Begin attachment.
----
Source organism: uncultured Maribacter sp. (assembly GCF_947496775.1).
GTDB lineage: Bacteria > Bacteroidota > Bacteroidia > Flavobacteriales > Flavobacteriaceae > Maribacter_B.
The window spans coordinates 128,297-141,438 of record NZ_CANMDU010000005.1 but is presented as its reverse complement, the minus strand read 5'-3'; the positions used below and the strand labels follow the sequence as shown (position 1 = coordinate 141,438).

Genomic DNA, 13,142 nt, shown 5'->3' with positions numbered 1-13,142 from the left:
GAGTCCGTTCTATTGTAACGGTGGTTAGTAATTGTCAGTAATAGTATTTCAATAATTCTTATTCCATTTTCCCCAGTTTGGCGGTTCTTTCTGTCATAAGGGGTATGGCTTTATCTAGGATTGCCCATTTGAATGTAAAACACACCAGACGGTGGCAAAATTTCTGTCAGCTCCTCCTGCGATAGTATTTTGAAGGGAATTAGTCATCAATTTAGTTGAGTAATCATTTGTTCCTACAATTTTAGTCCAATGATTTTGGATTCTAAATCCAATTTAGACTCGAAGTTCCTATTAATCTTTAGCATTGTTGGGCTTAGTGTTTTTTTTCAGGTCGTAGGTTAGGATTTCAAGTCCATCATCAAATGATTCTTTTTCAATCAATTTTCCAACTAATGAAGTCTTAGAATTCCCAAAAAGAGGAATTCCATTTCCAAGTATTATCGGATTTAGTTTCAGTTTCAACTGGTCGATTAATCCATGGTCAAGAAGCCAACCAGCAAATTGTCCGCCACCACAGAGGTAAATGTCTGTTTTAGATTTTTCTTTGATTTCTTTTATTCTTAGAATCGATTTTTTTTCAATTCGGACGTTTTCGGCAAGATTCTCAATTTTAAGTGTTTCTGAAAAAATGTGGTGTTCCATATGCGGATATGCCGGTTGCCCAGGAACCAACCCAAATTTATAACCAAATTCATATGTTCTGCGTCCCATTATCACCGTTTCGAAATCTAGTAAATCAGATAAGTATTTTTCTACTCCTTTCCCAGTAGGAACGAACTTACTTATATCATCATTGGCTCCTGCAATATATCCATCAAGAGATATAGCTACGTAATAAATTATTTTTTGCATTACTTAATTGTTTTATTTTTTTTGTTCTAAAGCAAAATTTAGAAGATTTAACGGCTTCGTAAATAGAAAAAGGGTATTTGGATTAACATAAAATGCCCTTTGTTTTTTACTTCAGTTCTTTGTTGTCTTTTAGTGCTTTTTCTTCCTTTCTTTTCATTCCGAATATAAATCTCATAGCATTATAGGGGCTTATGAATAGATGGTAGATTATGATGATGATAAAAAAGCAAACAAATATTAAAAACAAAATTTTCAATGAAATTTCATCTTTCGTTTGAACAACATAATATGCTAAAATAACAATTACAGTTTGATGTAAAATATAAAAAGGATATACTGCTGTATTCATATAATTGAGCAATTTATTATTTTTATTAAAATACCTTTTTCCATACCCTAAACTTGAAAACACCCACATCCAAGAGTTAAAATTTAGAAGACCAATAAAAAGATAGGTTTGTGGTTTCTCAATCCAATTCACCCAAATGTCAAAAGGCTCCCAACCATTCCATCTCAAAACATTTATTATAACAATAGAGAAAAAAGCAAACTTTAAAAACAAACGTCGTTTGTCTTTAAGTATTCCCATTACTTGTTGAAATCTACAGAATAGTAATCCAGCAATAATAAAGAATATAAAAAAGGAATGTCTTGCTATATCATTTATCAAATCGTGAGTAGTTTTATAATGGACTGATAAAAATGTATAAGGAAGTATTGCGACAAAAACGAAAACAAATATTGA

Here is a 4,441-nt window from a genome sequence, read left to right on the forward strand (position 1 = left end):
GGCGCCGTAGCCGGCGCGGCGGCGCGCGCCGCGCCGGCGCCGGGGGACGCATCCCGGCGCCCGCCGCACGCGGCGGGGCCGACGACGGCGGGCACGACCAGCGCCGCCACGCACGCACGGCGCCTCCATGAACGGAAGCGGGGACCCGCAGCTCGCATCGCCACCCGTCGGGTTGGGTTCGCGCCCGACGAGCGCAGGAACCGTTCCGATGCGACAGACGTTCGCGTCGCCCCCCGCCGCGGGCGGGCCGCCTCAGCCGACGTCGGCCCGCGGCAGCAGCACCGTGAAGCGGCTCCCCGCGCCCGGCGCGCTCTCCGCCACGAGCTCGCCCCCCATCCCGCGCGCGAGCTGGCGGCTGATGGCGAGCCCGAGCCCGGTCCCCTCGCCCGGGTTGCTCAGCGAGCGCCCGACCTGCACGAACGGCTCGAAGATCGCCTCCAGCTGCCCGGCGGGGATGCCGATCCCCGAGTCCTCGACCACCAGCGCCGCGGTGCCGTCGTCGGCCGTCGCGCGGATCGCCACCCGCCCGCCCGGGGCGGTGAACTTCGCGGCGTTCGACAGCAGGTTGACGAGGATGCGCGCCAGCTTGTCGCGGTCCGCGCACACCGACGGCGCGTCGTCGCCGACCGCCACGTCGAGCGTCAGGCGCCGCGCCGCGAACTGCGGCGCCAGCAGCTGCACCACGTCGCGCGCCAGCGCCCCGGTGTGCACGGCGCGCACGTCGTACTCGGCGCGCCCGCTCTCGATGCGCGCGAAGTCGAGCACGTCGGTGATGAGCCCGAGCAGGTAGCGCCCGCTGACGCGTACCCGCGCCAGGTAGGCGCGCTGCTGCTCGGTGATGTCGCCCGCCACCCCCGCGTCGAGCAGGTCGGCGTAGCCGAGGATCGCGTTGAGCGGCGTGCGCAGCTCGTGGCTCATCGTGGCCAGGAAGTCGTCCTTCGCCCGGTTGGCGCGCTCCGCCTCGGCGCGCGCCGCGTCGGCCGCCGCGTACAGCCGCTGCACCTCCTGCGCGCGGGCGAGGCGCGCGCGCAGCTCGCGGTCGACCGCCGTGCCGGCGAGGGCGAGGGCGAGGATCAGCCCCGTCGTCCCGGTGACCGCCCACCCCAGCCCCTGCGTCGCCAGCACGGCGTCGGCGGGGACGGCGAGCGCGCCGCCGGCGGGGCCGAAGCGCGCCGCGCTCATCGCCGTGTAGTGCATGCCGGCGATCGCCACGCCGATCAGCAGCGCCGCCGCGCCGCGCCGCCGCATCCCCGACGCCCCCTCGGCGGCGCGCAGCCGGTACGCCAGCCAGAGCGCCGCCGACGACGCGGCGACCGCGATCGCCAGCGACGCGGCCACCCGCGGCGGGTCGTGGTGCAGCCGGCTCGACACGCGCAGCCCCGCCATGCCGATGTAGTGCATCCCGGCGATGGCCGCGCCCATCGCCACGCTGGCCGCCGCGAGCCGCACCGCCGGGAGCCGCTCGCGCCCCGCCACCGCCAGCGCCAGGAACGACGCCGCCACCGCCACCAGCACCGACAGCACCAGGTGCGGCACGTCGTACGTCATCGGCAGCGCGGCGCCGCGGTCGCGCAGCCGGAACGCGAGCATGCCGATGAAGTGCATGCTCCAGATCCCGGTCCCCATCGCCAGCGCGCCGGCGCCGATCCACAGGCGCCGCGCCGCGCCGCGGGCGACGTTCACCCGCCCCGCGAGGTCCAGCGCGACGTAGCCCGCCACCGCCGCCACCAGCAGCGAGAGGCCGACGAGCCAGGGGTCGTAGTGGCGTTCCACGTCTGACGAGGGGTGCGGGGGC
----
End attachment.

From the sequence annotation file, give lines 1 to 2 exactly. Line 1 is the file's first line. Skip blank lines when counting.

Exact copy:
Source organism: uncultured Maribacter sp. (assembly GCF_947496775.1).
GTDB lineage: Bacteria > Bacteroidota > Bacteroidia > Flavobacteriales > Flavobacteriaceae > Maribacter_B.